Sunday Rockpile: Young hitters once again proving valuable to Rockies

June 2, 2012; Denver, CO, USA; Colorado Rockies catcher Wilin Rosario (20) hits an RBI double during the seventh inning against the Los Angeles Dodgers at Coors Field. The Dodgers won 6-2. Mandatory Credit: Chris Humphreys-US PRESSWIRE

While much has been made by Purple Row and elsewhere of the Rockies seeming inability to develop long term MLB competitive pitchers, it gets lost sometimes that for a while the development of position players within the system had been going about as poorly. The Rockies had gone through two complete seasons since Carlos Gonzalez and Dexter Fowler emerged in 2009 without seeing another of their young position players mature into an MLB level starter. Gonzalez's development was largely the product of other systems, but as well as failing to develop their own young players, the Rockies organization failed to identify emerging external players like Cargo who would have benefited the team in trades over that time.

2012 appears on its way to breaking that stretch, at least as far as the internal development of players is concerned, as Wilin Rosario has been using an unconventional path to break through as a legitimate starting MLB catcher. Rosario clearly lacks pitch selectivity and the ability to make consistent contact, but his prodigious power and premium defensive position have allowed him to be a league average catcher nonetheless. For a Rockies rookie, that's progress.

In a similar vein, the case of Jordan Pacheco could be an interesting one to follow. The faith the team had in Pacheco's swing has proven somewhat justified (he could benefit from drawing more walks) as his minor league numbers indicated a considerably weaker MLB hitter given his age and the parks he had played at. That said, his deficiencies on defense are enough to make him merely replacement level so far, not the "standout" that the Denver Post headlines for a Patrick Saunders article.

As long as he develops more patience at the plate, using a player like Pacheco in a defensive innings limited bench role could be very beneficial to a team, and in that role Pacheco could provide enough value at the plate over the course of a season to add a couple of wins. Using him as a full time starting third baseman, on the other hand, takes away from that value, and would therefore be less efficient so long as the Rockies have another defensive competent 3B with any kind of an okay bat...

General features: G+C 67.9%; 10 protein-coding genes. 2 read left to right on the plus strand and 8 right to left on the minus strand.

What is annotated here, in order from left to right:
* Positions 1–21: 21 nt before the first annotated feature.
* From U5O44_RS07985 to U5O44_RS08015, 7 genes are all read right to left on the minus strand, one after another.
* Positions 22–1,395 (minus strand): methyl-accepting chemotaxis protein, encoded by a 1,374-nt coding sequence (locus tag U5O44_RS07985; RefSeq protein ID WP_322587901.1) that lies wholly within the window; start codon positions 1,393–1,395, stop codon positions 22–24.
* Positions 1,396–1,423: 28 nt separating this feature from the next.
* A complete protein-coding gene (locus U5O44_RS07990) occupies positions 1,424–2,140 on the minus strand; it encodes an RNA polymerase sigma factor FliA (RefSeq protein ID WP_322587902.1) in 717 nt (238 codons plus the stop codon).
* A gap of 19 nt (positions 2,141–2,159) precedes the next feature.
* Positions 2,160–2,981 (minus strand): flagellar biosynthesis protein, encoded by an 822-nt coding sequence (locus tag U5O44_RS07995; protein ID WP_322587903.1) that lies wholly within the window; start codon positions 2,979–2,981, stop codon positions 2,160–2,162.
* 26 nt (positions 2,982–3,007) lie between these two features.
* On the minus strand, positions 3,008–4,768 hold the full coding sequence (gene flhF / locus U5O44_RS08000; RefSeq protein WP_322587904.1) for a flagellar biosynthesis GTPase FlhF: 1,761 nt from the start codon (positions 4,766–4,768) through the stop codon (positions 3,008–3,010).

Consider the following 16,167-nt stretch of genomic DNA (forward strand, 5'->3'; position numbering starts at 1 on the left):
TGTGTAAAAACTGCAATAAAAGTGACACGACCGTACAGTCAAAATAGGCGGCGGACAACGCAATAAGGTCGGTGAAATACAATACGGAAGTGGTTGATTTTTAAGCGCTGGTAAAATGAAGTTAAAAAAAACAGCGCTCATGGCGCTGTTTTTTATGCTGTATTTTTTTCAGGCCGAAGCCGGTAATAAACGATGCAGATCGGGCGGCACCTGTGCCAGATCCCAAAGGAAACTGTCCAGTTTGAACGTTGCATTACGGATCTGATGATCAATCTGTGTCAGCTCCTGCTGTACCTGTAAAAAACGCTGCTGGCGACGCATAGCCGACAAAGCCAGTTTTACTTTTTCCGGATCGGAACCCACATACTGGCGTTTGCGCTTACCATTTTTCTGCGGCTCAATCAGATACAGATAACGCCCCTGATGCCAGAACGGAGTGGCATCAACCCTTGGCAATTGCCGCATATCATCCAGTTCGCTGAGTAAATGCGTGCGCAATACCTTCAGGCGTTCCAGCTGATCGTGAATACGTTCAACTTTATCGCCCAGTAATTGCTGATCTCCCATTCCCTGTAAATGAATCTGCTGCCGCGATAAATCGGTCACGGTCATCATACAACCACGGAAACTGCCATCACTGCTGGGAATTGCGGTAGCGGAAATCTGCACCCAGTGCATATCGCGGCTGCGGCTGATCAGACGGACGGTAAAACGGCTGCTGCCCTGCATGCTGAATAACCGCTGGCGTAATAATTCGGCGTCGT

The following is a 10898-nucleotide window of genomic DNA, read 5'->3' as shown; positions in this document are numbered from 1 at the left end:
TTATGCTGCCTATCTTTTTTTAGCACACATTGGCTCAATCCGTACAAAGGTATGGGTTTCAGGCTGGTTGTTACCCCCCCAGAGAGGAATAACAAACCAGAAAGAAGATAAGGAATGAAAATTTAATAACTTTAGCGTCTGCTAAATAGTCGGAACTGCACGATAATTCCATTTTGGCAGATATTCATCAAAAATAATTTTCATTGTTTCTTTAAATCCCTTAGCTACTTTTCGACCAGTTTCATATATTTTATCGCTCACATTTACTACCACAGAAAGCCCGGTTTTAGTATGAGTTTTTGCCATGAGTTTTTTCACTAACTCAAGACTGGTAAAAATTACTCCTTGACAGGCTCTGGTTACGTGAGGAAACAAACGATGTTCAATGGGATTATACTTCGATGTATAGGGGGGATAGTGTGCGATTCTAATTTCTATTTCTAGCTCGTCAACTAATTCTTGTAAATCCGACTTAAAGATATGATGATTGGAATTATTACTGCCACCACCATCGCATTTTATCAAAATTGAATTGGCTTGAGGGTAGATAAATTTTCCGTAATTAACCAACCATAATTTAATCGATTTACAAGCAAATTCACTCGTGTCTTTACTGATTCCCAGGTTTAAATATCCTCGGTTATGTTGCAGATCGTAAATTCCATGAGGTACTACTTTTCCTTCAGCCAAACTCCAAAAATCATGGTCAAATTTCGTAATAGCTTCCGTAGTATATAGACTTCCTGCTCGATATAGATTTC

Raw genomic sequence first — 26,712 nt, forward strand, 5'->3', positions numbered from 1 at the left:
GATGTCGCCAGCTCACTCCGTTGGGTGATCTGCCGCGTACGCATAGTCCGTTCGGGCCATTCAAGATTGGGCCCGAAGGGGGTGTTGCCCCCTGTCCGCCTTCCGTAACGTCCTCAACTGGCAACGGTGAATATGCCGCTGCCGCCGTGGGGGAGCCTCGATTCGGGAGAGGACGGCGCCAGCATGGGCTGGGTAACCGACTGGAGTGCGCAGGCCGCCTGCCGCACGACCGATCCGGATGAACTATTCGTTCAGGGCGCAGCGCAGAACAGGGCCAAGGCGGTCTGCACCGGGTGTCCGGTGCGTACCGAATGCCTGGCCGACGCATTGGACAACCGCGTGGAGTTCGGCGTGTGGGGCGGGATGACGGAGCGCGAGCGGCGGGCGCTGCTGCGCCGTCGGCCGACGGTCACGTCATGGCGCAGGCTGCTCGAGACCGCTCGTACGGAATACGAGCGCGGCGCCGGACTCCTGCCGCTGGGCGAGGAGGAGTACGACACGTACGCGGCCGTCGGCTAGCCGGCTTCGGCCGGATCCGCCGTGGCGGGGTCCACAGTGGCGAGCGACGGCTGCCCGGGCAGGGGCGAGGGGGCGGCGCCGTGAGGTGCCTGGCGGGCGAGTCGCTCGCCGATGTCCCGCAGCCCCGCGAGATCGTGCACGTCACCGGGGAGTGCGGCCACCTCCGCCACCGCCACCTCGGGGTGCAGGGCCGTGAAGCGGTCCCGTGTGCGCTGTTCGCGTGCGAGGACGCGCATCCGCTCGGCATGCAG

2012 - Chris Nelson 26 77 5 17 5 0 1 8 11 19 1 1 .221 .318 .325

...which would be where the rub's at, as currently the Rockies don't really have the defensive competent 3B to push Pacheco to his most valuable use.

While we're on the subject of defense, I will reiterate that I don't really trust FanGraphs' UZR for Rockies outfielders, the measure that has Carlos Gonzalez (who has swagger) as far worse a defender than Michael Cuddyer, and says that Cargo is the sixth worst defender in baseball, in fact, but I will say that I feel sometimes Gonzalez and Dexter Fowler might be initially positioning themselves more to make the best throws back to the infield rather than to make the most plays. I think they tend to start a couple steps too deep.

Bob Apodaca sees the Rockies young pitchers as either a flowering tree or a kettle of corn depending on which popping metaphor he's using. Better than balloons, I suppose. I tend to agree with him, but I'm not really sure why the process of pitcher development isn't perceived as more gradual, which I'm guessing it really is.

As the aforelinked piece also mentions, Rex Brothers is back on the 25 man roster, while Carlos Torres has been sent back down to AAA. This would rule out Torres as a possibility to replace Juan Nicasio later in the week should his knee injury require him to miss a start.

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